Thursday, March 31, 2011

Penitence & Confidence

The same man who wrote the following desperate plea for mercy: 

O Lord, rebuke me not in Thine indignation, neither chasten me in Thy displeasure.  My soul is sore troubled; how long wilt Thou punish me? (Ps. 6)

Also penned these words of confidence:

Give thanks to the Lord, for His anger is but for a moment, and His favor for a lifetime.  (Ps. 30)  He will not always chide nor will He keep His anger forever.  (Ps. 103)

And he does this over and over and over again:

I am weary of my groaning; every night I flood my bed, and drench my couch with my tears.  (Ps. 6)

The Lord is near to the brokenhearted and saves the crushed in spirit.  (Ps. 34)

How long, O Lord?  Will You forget me forever?  How long will You hide Your face from me?  (Ps. 13)

He has not despised or abhorred the affliction of the afflicted, and He has not hidden His face from him, but has heard when he cried to Him.  (Ps. 22) 

There is no health in my flesh, because of Thy displeasure; neither is there any rest in my bones, by reason of my sin. For my wickednesses are gone over my head, and are like a sore burden, too heavy for me to bear. My wounds stink, and are corrupt, through my foolishness.  I am brought into so great trouble and misery, that I go mourning all the day long. For my loins are filled with a sore disease, and there is no whole part in my body. I am feeble and sore smitten; I have roared for the very disquietness of my heart.  (Ps. 38)

He does not deal with us according to our sins nor repay us according to our iniquities.  As high as the heavens are above the earth, so great is His steadfast love toward us; as far as the east is from the west, so far has He removed our transgressions from us.  As a father shows compassion to his children, so the Lord shows compassion to those who fear Him.  He knows our frame; He remembers that we are dust.  (Ps. 103)

My God, my God, why have You forsaken me?  Why are You so far from saving me, from the words of my groaning?  I cry by day, but You do not answer, and by night, but I find no rest.  (Ps 22)

In my distress I called upon the Lord; to my God I cried for help.  From His temple He heard my voice, and my cry to Him reached His ears.   (Ps. 18)

Save me, O God; for the waters are come in, even unto my soul. I stick fast in the deep mire, where no ground is; I am come into deep waters, so that the floods run over me.  (Ps. 69)

He sent from on high, He took me; He drew me out of many waters. He rescued me because He delighted in me. (Ps. 18) He drew me up out of the miry bog and set my feet upon a rock, making my steps secure. (Ps. 40)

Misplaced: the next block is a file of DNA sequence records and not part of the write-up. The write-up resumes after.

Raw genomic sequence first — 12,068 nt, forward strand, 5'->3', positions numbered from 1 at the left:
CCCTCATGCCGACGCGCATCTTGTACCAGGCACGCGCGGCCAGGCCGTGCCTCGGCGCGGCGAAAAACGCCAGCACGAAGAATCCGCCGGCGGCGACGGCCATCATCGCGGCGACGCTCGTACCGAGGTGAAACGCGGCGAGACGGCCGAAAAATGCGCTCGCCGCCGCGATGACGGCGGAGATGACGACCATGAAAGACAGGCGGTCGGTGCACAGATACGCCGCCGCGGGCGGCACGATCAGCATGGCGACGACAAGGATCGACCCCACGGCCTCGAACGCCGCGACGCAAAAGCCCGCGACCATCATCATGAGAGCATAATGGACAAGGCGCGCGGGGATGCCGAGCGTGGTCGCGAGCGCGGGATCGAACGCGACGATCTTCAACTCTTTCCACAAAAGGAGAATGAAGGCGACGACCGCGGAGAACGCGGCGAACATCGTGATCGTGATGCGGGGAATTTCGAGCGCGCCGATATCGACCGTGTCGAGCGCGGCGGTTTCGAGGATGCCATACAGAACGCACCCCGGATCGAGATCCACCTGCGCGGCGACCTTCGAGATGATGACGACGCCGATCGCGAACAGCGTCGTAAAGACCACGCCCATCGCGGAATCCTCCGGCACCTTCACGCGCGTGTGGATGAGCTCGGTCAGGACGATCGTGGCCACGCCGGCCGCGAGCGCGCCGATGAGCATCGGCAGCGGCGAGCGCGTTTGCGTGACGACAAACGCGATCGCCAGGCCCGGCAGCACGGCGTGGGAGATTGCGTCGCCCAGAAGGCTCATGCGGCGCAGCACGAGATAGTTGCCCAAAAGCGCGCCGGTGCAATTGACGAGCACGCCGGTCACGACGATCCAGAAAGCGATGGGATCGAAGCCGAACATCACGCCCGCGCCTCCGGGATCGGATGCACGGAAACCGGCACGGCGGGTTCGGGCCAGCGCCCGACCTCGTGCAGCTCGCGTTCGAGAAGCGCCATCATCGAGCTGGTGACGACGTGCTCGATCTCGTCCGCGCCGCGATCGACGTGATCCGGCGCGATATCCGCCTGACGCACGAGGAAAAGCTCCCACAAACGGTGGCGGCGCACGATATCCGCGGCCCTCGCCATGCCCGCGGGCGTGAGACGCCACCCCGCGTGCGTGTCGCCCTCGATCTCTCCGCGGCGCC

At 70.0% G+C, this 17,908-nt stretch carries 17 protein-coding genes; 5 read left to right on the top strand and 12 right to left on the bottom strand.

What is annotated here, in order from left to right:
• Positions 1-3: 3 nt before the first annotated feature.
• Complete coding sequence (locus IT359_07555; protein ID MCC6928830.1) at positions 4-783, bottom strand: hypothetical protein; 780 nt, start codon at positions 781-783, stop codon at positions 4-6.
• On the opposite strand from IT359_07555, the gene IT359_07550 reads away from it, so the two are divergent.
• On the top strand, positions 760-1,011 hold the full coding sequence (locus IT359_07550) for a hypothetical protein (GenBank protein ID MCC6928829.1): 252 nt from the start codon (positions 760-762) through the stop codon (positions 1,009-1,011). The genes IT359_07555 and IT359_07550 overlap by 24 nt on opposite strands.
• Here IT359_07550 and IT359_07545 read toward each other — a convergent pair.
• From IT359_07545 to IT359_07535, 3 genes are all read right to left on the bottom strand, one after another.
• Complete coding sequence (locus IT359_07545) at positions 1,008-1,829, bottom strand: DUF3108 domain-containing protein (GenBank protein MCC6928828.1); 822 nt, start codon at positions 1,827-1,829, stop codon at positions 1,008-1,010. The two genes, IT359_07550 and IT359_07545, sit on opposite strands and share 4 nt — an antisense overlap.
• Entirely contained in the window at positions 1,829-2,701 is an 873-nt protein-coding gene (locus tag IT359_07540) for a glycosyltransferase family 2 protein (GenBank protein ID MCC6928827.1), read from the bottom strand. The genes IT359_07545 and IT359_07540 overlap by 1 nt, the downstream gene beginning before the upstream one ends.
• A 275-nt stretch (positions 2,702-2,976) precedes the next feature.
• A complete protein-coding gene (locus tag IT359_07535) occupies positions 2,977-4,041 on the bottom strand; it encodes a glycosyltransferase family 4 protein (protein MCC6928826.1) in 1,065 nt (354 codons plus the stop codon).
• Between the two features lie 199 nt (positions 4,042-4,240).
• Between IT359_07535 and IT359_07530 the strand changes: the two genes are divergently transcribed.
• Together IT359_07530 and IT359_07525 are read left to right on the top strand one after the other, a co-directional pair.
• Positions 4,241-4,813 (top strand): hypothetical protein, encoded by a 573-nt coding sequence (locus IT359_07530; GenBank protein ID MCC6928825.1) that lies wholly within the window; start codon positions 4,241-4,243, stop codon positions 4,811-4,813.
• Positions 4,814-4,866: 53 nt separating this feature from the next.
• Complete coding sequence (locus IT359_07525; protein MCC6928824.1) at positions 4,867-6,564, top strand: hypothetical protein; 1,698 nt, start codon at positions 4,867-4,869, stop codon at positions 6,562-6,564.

David alternately sends up desperate cries for deliverance and professions of profound trust and hope in the mercy of God. His words accurately reflect the tension of our lives as Christians who struggle with enemies and remaining sin, but desire to please and trust the Lord.  May we join our voices with David's in both of these aspects, utilizing his intensely emotional, Spirit-breathed words.

Wednesday, March 30, 2011

The Baby... 5 years old and not such a baby anymore.

When I picked him up on Saturday, he was so proud to show me that he could write his name in cursive:

I was amazed at how beautiful it looked!  When I asked who had taught him to do that, he said, "No one...I just did it."   I had to remind him that somebody had to teach don't just know how to write in cursive.  He informed me that he had seen it written on a paper at Grandma's house and asked her what it said.  When she replied, "Julian," he looked at it and copied it.  Hmmm...sounded to me like he was leaving something out.

He wanted to write MORE words in cursive, so I wrote out each of our names and some other words for him. And guess what?  He looked at them and copied them without any instruction.  Then it dawned on me...the child is an artist!  And what does an artist do?  He sees lines and shapes and reproduces them!  Duh!   So he was telling me the truth afterall!  He "taught" himself how to write in cursive!

This was the first time he wrote Uncle Steve's name:

Then...on Sunday before he went home, he brought this to me:  (sniff, sniff)

Doesn't get much better than that! 

Tuesday, March 29, 2011


Today I am giving thanks for good music...and for good friends who introduce good music into my life.


Monday, March 28, 2011


by: Lori Shaffer

A favored toy;
The latest gun;
Chosen.  Cherished.
Used. Shelved.

Perhaps remembered,
Fondly missed.
Perhaps forgotten
Without a thought.

Friday, March 25, 2011

What Can I Say?

I'm in a silly mood.  And when I'm in a silly mood, I do silly things and I laugh at silly know, like Chuck Norris jokes.  Everyone has heard these before, but so have I and they STILL make me laugh.  So here's a little silliness for you: (FYI: the first 5 are my all-time favorites)